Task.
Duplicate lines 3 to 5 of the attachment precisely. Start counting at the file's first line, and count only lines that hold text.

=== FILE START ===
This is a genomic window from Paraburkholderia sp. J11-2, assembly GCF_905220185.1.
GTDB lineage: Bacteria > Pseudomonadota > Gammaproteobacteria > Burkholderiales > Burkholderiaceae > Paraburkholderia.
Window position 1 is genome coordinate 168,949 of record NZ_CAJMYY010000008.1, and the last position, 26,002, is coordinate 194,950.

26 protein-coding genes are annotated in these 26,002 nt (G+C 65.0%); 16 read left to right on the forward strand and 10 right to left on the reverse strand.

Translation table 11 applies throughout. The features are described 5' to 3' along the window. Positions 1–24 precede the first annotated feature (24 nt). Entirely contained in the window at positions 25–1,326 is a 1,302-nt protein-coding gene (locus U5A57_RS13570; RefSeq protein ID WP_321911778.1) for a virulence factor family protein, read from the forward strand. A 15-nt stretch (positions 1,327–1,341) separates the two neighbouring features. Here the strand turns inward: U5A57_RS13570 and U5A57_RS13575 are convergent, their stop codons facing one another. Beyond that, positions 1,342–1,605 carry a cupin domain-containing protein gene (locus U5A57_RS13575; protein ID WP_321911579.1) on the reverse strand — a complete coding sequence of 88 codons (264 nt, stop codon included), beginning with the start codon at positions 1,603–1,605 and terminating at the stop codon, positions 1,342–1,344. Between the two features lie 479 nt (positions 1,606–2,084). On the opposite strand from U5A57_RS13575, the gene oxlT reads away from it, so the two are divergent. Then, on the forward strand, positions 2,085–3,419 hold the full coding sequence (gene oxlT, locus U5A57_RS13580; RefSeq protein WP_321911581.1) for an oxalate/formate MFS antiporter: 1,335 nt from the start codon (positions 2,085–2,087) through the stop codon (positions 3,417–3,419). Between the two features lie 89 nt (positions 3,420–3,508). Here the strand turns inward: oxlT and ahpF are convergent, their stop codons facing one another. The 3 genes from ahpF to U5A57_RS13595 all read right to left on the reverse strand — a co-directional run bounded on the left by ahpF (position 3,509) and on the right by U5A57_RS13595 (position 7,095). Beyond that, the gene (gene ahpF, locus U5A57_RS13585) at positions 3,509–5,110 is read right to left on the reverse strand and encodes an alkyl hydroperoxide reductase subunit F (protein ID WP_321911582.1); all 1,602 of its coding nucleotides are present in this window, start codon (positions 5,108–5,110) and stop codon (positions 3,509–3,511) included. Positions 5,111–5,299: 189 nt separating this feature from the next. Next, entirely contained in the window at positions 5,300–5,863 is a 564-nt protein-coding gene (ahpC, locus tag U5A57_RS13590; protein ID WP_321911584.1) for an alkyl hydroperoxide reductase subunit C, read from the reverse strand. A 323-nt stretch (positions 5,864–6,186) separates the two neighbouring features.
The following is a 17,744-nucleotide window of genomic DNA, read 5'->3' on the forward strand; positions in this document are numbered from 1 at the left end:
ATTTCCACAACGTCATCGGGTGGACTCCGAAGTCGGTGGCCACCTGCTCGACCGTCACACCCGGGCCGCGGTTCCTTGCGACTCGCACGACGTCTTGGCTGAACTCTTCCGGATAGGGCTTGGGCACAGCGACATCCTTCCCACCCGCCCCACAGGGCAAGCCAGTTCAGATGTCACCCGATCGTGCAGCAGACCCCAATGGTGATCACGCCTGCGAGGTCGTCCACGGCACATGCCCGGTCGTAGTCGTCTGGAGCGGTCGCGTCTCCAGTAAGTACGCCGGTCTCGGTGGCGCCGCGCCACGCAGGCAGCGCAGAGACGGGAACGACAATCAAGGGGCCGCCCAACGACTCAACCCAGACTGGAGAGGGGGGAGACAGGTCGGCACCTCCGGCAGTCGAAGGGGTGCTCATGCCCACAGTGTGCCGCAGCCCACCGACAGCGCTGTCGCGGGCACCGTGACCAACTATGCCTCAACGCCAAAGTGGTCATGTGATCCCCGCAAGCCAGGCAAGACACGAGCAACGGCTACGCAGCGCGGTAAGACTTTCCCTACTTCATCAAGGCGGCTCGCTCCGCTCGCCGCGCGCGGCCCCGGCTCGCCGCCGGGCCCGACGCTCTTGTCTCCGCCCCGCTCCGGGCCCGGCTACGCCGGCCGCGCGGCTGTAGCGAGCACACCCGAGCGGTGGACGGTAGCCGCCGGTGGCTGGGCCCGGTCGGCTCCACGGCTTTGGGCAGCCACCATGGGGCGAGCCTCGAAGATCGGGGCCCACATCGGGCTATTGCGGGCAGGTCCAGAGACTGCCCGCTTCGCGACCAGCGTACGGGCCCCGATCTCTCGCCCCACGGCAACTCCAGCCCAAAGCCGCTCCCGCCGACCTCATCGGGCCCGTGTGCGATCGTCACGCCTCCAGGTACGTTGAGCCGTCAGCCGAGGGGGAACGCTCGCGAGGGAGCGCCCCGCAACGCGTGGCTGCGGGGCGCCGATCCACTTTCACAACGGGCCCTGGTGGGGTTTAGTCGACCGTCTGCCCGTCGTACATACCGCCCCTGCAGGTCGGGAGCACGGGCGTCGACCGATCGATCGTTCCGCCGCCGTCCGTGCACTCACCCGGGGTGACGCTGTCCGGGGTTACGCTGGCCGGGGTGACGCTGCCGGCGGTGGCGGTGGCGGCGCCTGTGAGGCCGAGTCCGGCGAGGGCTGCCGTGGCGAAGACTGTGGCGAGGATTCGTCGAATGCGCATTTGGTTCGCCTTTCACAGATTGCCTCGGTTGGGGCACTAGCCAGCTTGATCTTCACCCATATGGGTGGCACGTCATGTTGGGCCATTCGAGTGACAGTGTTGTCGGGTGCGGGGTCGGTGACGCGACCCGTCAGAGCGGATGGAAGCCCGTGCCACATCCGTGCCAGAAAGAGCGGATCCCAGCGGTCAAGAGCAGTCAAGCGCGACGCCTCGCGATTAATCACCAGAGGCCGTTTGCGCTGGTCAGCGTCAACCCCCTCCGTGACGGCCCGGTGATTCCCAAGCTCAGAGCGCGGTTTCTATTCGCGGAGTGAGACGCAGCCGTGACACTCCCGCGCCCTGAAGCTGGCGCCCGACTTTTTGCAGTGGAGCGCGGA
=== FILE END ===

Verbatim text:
Window position 1 is genome coordinate 168,949 of record NZ_CAJMYY010000008.1, and the last position, 26,002, is coordinate 194,950.

26 protein-coding genes are annotated in these 26,002 nt (G+C 65.0%); 16 read left to right on the forward strand and 10 right to left on the reverse strand.

Translation table 11 applies throughout. The features are described 5' to 3' along the window. Positions 1–24 precede the first annotated feature (24 nt). Entirely contained in the window at positions 25–1,326 is a 1,302-nt protein-coding gene (locus U5A57_RS13570; RefSeq protein ID WP_321911778.1) for a virulence factor family protein, read from the forward strand. A 15-nt stretch (positions 1,327–1,341) separates the two neighbouring features. Here the strand turns inward: U5A57_RS13570 and U5A57_RS13575 are convergent, their stop codons facing one another. Beyond that, positions 1,342–1,605 carry a cupin domain-containing protein gene (locus U5A57_RS13575; protein ID WP_321911579.1) on the reverse strand — a complete coding sequence of 88 codons (264 nt, stop codon included), beginning with the start codon at positions 1,603–1,605 and terminating at the stop codon, positions 1,342–1,344. Between the two features lie 479 nt (positions 1,606–2,084). On the opposite strand from U5A57_RS13575, the gene oxlT reads away from it, so the two are divergent. Then, on the forward strand, positions 2,085–3,419 hold the full coding sequence (gene oxlT, locus U5A57_RS13580; RefSeq protein WP_321911581.1) for an oxalate/formate MFS antiporter: 1,335 nt from the start codon (positions 2,085–2,087) through the stop codon (positions 3,417–3,419). Between the two features lie 89 nt (positions 3,420–3,508). Here the strand turns inward: oxlT and ahpF are convergent, their stop codons facing one another. The 3 genes from ahpF to U5A57_RS13595 all read right to left on the reverse strand — a co-directional run bounded on the left by ahpF (position 3,509) and on the right by U5A57_RS13595 (position 7,095). Beyond that, the gene (gene ahpF, locus U5A57_RS13585) at positions 3,509–5,110 is read right to left on the reverse strand and encodes an alkyl hydroperoxide reductase subunit F (protein ID WP_321911582.1); all 1,602 of its coding nucleotides are present in this window, start codon (positions 5,108–5,110) and stop codon (positions 3,509–3,511) included. Positions 5,111–5,299: 189 nt separating this feature from the next. Next, entirely contained in the window at positions 5,300–5,863 is a 564-nt protein-coding gene (ahpC, locus tag U5A57_RS13590; protein ID WP_321911584.1) for an alkyl hydroperoxide reductase subunit C, read from the reverse strand. A 323-nt stretch (positions 5,864–6,186) separates the two neighbouring features.